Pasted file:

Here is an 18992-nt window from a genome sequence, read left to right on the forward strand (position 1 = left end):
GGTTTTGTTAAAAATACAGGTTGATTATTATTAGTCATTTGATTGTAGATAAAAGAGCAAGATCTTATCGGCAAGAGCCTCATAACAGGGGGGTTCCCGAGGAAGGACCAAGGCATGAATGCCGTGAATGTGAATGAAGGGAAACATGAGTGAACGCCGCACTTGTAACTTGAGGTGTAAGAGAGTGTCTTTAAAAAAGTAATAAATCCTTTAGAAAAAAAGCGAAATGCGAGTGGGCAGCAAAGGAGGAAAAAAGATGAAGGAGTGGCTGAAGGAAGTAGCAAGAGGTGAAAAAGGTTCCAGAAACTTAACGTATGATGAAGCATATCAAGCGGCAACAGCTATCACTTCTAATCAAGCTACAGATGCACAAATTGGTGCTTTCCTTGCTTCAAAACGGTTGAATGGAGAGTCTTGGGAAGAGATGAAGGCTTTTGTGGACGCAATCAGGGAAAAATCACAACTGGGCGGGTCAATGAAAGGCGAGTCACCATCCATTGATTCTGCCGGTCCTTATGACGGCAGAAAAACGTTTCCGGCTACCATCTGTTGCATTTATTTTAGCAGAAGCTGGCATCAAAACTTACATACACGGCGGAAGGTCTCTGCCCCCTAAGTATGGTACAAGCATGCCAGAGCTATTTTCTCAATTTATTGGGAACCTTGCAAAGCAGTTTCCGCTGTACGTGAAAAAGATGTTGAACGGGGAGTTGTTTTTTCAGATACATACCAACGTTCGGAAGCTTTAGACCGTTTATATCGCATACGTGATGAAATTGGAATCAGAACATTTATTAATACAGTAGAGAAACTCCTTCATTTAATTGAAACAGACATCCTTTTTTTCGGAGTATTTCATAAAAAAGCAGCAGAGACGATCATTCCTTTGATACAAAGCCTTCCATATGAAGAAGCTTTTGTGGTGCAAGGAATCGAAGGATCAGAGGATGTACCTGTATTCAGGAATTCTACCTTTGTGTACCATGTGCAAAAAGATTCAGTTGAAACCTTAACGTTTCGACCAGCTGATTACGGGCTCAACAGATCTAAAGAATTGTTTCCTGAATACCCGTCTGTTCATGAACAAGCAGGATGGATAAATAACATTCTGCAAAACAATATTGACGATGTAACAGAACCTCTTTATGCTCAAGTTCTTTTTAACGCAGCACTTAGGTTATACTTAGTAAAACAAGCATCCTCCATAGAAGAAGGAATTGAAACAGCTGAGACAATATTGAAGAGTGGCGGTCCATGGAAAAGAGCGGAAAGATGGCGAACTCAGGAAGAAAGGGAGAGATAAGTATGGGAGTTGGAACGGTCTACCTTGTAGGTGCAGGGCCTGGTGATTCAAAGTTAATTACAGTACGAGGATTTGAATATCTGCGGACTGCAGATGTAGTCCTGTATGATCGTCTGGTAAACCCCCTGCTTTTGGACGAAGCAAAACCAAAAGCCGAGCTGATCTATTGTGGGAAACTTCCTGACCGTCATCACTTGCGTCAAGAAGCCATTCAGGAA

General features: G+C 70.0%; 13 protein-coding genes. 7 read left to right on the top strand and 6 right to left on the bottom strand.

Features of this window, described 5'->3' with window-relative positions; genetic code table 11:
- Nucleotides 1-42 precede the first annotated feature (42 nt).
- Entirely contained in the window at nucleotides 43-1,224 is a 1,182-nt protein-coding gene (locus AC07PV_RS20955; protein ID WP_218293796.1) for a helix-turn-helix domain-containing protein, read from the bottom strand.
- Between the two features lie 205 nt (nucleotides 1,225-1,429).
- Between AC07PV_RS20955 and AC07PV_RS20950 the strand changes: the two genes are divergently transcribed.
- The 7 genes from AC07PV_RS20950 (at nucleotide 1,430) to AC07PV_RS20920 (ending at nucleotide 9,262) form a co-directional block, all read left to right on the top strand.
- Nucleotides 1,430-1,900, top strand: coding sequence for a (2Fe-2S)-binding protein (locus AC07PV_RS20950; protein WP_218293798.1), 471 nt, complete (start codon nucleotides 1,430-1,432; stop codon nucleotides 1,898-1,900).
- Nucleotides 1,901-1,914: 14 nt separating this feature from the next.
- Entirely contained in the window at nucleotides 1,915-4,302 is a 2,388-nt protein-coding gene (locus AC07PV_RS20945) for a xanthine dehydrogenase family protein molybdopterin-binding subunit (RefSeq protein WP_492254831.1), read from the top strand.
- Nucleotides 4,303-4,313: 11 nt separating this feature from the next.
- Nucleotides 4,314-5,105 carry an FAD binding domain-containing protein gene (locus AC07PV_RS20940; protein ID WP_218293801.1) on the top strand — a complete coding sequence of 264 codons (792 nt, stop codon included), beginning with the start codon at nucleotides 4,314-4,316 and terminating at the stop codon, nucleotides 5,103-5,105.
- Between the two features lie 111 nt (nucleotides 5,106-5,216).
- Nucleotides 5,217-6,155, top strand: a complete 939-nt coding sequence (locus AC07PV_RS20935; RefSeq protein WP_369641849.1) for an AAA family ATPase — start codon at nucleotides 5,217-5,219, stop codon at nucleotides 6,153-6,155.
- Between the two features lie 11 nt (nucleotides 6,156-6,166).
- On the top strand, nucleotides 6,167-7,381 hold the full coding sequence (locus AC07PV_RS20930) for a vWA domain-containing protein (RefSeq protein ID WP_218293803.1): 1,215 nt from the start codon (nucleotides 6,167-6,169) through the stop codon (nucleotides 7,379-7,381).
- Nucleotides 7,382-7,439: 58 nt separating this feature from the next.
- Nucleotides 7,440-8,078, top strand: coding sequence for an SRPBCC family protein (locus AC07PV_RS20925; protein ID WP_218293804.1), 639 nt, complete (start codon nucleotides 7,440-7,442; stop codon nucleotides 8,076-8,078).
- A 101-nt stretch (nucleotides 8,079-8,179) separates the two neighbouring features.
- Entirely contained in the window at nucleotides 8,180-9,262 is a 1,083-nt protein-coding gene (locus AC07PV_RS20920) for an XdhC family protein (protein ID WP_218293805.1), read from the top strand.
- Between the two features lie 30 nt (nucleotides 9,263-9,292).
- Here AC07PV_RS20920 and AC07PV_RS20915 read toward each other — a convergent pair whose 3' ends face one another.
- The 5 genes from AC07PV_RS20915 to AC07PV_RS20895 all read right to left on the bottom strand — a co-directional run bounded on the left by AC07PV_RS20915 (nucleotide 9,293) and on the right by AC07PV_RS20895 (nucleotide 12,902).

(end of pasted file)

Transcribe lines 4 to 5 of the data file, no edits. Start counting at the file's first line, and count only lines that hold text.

Features of this window, described 5'->3' with window-relative positions; genetic code table 11:
- Nucleotides 1-42 precede the first annotated feature (42 nt).